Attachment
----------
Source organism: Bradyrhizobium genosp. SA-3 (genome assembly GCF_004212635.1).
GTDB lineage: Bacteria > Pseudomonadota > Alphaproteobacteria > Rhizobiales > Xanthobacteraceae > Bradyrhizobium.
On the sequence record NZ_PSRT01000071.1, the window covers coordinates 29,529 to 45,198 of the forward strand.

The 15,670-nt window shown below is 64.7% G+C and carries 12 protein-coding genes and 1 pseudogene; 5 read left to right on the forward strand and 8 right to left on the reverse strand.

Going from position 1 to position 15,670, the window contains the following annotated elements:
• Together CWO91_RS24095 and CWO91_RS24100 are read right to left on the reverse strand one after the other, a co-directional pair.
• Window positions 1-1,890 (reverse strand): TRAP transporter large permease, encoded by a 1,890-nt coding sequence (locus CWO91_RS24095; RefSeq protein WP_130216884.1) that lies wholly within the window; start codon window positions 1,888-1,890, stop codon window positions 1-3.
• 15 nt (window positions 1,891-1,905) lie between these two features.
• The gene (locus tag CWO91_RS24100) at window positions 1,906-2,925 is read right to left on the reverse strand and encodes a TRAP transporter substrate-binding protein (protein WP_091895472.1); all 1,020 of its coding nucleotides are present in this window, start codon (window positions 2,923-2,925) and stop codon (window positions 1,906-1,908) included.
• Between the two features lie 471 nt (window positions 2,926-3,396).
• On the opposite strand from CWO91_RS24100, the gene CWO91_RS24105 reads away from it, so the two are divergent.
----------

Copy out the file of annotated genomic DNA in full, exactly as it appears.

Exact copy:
Source organism: Bradyrhizobium genosp. SA-3 (genome assembly GCF_004212635.1).
GTDB lineage: Bacteria > Pseudomonadota > Alphaproteobacteria > Rhizobiales > Xanthobacteraceae > Bradyrhizobium.
On the sequence record NZ_PSRT01000071.1, the window covers coordinates 29,529 to 45,198 of the forward strand.

The 15,670-nt window shown below is 64.7% G+C and carries 12 protein-coding genes and 1 pseudogene; 5 read left to right on the forward strand and 8 right to left on the reverse strand.

Going from position 1 to position 15,670, the window contains the following annotated elements:
• Together CWO91_RS24095 and CWO91_RS24100 are read right to left on the reverse strand one after the other, a co-directional pair.
• Window positions 1-1,890 (reverse strand): TRAP transporter large permease, encoded by a 1,890-nt coding sequence (locus CWO91_RS24095; RefSeq protein WP_130216884.1) that lies wholly within the window; start codon window positions 1,888-1,890, stop codon window positions 1-3.
• 15 nt (window positions 1,891-1,905) lie between these two features.
• The gene (locus tag CWO91_RS24100) at window positions 1,906-2,925 is read right to left on the reverse strand and encodes a TRAP transporter substrate-binding protein (protein WP_091895472.1); all 1,020 of its coding nucleotides are present in this window, start codon (window positions 2,923-2,925) and stop codon (window positions 1,906-1,908) included.
• Between the two features lie 471 nt (window positions 2,926-3,396).
• On the opposite strand from CWO91_RS24100, the gene CWO91_RS24105 reads away from it, so the two are divergent.